x Abu Dhabi, UAESunday 23 July 2017

Activists in Kuwait on collision course with government over protest site

Opposition-backed youths insist on holding the rally at a square in the heart of Kuwait City, while the authorities are offering a seaside square opposite the parliament building, saying the location can be easily protected.

KUWAIT CITY // Kuwait's interior minister, Sheikh Ahmad al Humoud al Sabah, has issued a stern warning to youth activists planning a "Day of Rage" protest calling for the removal of the prime minister.

The controversy between authorities and the activists is over the site of the planned protest on Friday, as the opposition-backed youths insist on holding the rally at a square in the heart of the capital.

Authorities are offering a seaside square opposite the parliament building, saying the location can be easily protected.

"Security authorities will not allow any demonstrations or processions outside this square [opposite parliament]," Sheikh Ahmad warned in an interview with the official KUNA news agency yesterday.

The minister, however, said the government believes in the right of assembly for citizens and their right to freedom of expression.

Last Friday, several hundred activists staged a rally in the heart of Kuwait City and then moved to a site just outside the government seat to demand the removal of the prime minister, Sheikh Nasser Mohammad al Ahmad al Sabah.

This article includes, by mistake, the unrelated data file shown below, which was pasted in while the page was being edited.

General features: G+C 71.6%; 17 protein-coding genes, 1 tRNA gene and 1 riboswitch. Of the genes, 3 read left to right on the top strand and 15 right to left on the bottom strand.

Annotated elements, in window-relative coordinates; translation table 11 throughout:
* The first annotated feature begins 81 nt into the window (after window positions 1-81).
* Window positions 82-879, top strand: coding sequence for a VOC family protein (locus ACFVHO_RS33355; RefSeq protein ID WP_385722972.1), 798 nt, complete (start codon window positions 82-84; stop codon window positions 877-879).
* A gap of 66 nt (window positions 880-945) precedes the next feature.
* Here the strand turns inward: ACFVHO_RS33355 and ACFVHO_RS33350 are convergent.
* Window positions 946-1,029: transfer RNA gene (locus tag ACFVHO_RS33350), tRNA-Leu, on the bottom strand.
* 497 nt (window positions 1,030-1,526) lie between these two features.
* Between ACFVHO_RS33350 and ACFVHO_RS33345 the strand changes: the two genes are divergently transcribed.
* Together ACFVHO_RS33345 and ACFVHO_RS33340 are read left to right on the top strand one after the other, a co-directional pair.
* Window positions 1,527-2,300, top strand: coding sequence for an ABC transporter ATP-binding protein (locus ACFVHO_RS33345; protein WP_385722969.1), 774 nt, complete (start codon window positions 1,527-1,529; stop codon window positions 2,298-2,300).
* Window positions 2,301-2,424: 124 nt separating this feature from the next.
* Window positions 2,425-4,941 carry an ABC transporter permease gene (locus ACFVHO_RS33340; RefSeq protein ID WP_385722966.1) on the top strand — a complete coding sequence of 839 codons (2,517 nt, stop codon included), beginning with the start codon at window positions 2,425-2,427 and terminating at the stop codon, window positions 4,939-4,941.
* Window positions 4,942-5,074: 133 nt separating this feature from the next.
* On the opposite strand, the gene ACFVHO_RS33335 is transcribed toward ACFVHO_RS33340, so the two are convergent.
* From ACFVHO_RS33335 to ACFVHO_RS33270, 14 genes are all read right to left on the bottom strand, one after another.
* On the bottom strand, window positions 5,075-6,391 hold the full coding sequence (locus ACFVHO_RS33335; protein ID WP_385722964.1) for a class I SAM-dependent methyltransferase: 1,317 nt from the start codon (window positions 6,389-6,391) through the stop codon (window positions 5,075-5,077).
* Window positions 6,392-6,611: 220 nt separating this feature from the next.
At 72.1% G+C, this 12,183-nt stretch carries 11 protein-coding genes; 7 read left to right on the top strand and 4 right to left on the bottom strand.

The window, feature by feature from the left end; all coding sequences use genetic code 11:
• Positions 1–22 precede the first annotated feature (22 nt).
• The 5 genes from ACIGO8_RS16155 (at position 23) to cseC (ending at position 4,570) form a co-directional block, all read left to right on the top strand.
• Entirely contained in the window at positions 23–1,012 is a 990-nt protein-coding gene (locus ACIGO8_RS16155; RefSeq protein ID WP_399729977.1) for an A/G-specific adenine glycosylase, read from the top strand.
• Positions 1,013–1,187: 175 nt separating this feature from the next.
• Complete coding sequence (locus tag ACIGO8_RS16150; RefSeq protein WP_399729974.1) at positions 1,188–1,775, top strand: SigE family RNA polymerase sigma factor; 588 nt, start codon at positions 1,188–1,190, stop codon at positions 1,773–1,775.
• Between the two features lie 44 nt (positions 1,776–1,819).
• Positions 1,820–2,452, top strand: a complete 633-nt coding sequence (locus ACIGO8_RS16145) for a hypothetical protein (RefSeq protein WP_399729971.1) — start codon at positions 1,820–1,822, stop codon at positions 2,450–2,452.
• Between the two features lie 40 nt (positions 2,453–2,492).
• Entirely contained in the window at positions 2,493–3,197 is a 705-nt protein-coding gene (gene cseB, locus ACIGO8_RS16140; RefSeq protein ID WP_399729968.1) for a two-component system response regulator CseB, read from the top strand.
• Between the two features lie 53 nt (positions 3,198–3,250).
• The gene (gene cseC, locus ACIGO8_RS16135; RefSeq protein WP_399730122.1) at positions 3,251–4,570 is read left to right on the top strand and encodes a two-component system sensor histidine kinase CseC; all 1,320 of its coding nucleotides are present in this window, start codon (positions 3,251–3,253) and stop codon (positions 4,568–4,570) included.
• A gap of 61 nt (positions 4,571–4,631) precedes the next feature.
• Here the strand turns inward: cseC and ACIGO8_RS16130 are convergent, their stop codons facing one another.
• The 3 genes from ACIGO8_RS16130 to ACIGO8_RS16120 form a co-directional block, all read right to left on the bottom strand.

Activists are protesting against the prime minister for refusing to face questioning in parliament for allegedly squandering public funds and committing financial and administrative irregularities.

Pro-government MPs backed by cabinet ministers voted on May 17 to refer the questions filed by opposition MPs to the constitutional court on suspicion of breaching the constitution.

Sheikh Nasser, 71, a nephew of the emir, has been targeted by the opposition since he was appointed prime minister in February 2006.

During this period, he resigned six times and formed his seventh cabinet just two weeks ago. Parliament was also dissolved three times and development plans have been stalled.